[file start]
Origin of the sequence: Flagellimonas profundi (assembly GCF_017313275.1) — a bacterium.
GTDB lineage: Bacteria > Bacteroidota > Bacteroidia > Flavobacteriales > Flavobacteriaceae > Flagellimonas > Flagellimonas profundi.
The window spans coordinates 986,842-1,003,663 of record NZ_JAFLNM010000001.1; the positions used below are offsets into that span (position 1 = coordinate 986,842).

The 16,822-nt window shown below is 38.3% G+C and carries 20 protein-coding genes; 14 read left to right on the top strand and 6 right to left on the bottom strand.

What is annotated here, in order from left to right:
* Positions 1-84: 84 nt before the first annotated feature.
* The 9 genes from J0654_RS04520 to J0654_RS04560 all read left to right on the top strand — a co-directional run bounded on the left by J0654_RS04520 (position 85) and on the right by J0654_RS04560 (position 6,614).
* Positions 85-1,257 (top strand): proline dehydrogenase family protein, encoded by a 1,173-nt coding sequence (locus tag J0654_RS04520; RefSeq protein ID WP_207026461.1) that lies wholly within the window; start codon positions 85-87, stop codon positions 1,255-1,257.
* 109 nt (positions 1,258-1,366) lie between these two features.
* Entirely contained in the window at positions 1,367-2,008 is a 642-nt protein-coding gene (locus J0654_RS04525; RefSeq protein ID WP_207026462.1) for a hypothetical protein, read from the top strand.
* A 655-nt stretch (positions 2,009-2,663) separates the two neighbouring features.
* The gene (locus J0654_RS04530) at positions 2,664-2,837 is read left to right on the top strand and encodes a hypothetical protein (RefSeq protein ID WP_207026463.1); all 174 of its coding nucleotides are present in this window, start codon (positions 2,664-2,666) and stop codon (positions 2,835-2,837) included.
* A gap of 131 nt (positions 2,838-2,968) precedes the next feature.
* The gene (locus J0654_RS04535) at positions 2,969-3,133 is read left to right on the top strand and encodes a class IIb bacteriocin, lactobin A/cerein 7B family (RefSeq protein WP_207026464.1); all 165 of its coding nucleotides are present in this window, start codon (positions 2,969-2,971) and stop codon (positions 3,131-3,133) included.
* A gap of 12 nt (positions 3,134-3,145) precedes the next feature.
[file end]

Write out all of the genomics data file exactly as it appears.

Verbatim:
Origin of the sequence: Flagellimonas profundi (assembly GCF_017313275.1) — a bacterium.
GTDB lineage: Bacteria > Bacteroidota > Bacteroidia > Flavobacteriales > Flavobacteriaceae > Flagellimonas > Flagellimonas profundi.
The window spans coordinates 986,842-1,003,663 of record NZ_JAFLNM010000001.1; the positions used below are offsets into that span (position 1 = coordinate 986,842).

The 16,822-nt window shown below is 38.3% G+C and carries 20 protein-coding genes; 14 read left to right on the top strand and 6 right to left on the bottom strand.

What is annotated here, in order from left to right:
* Positions 1-84: 84 nt before the first annotated feature.
* The 9 genes from J0654_RS04520 to J0654_RS04560 all read left to right on the top strand — a co-directional run bounded on the left by J0654_RS04520 (position 85) and on the right by J0654_RS04560 (position 6,614).
* Positions 85-1,257 (top strand): proline dehydrogenase family protein, encoded by a 1,173-nt coding sequence (locus tag J0654_RS04520; RefSeq protein ID WP_207026461.1) that lies wholly within the window; start codon positions 85-87, stop codon positions 1,255-1,257.
* 109 nt (positions 1,258-1,366) lie between these two features.
* Entirely contained in the window at positions 1,367-2,008 is a 642-nt protein-coding gene (locus J0654_RS04525; RefSeq protein ID WP_207026462.1) for a hypothetical protein, read from the top strand.
* A 655-nt stretch (positions 2,009-2,663) separates the two neighbouring features.
* The gene (locus J0654_RS04530) at positions 2,664-2,837 is read left to right on the top strand and encodes a hypothetical protein (RefSeq protein ID WP_207026463.1); all 174 of its coding nucleotides are present in this window, start codon (positions 2,664-2,666) and stop codon (positions 2,835-2,837) included.
* A gap of 131 nt (positions 2,838-2,968) precedes the next feature.
* The gene (locus J0654_RS04535) at positions 2,969-3,133 is read left to right on the top strand and encodes a class IIb bacteriocin, lactobin A/cerein 7B family (RefSeq protein WP_207026464.1); all 165 of its coding nucleotides are present in this window, start codon (positions 2,969-2,971) and stop codon (positions 3,131-3,133) included.
* A gap of 12 nt (positions 3,134-3,145) precedes the next feature.